Published November 17, 2014
Malaysian police arrested dozens of ethnic Indians on Sunday in a clampdown on a protest against a high school literature book that was slammed for denigrating the minority community.
Police set up roadblocks in the country's biggest city, Kuala Lumpur, amid tight security around the landmark Petronas Twin Towers, where the protest was to be held.
The main protest leader, lawyer P.Uthayakumar, was among those rounded up early Sunday as he was leaving home, said his colleague S.Jayathas, who also was detained. He said more than 100 Indians were believed to have been picked up.
Some 50 protesters who managed to escape the police dragnet gathered at a temple in the city, holding banners and shouting "Ban Interlok" and "Don't insult the Indian community" before dispersing.
"We want a stop to racism against minority citizens, especially the Indian poor, and a ban on Interlok, which is sowing the seeds of racism in schoolchildren. We are not asking for special rights but equal opportunity," Jayathas told The Associated Press from police detention.
Police could not be immediately reached for comment. They earlier refused to issue a permit for the rally on grounds that it could jeopardize security and public order.
Home Minister Hishammuddin Hussein has accused protesters of trying to stir anti-government rallies similar to those in the Middle East, ahead of general elections widely expected to be held this year.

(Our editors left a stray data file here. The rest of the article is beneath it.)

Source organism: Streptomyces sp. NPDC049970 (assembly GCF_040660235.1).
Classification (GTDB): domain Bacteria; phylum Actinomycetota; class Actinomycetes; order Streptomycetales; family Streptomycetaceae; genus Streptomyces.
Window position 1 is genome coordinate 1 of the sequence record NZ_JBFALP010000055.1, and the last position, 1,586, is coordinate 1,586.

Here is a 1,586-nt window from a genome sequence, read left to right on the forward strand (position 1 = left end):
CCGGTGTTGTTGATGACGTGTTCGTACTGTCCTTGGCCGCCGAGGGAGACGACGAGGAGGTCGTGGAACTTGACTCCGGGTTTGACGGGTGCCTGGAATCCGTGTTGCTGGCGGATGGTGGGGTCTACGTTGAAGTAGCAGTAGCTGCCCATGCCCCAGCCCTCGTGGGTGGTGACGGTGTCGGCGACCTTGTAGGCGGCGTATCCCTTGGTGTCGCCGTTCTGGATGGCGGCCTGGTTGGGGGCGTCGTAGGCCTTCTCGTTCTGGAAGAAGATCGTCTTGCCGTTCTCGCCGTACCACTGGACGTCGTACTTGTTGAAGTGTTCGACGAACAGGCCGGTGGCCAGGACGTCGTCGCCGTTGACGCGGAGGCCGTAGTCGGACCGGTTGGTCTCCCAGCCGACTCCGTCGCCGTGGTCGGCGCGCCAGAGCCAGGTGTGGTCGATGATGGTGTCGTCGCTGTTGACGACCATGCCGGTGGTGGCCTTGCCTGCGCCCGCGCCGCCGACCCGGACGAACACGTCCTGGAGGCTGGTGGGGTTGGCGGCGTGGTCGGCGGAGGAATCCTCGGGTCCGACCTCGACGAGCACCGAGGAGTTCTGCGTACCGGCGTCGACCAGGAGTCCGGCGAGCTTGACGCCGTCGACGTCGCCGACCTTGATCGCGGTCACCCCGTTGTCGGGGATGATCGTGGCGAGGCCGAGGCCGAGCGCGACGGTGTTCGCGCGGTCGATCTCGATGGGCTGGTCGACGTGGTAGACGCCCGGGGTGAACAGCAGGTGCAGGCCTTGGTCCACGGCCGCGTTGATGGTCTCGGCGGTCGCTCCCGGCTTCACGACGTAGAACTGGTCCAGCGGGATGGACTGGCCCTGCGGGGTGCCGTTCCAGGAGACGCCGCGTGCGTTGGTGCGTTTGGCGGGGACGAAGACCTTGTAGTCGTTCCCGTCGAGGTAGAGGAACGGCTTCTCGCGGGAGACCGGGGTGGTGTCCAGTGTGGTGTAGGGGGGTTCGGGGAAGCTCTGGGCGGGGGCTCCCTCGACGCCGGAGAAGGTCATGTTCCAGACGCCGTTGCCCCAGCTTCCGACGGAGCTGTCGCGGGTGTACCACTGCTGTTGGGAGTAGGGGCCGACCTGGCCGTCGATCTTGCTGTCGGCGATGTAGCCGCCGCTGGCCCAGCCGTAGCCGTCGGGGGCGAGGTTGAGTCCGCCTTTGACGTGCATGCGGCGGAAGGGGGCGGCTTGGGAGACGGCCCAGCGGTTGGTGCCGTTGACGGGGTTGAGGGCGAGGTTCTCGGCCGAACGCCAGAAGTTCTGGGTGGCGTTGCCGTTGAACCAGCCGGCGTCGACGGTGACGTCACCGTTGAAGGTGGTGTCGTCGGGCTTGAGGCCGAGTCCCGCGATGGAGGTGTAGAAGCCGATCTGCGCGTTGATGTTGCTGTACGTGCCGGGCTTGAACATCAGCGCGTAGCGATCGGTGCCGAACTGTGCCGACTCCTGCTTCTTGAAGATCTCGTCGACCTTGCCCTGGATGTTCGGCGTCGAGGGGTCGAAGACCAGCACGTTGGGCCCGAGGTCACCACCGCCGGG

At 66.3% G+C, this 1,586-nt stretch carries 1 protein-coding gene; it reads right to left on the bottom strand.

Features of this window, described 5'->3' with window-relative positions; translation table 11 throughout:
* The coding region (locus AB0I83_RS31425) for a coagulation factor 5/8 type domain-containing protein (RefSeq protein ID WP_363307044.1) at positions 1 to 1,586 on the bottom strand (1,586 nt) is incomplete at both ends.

The Malay-language novel "Interlok" was assigned as a literature textbook for 17-year-old students this year. First published in 1971, it tells the stories of three families — Malay, Chinese and Indian, reflecting Malaysia's main ethnic groups — in British colonial times.
Some Indians complained about a portion of the book involving a poor man from India's "Pariah caste" who migrates to the country to find work and is surprised at the absence of a caste system. They say it unfairly depicts Indians, who make up about 8 percent of Malaysia's 28 million people, as coming from inferior communities and contributes to ethnic tension and discrimination.
Under the Indian caste system, Hindus are divided into four main castes according to their line of work. Although the system is banned in India, it is still practiced in villages. Malaysian Indians continue with most traditions of their ancestors, but the caste system is largely obsolete here.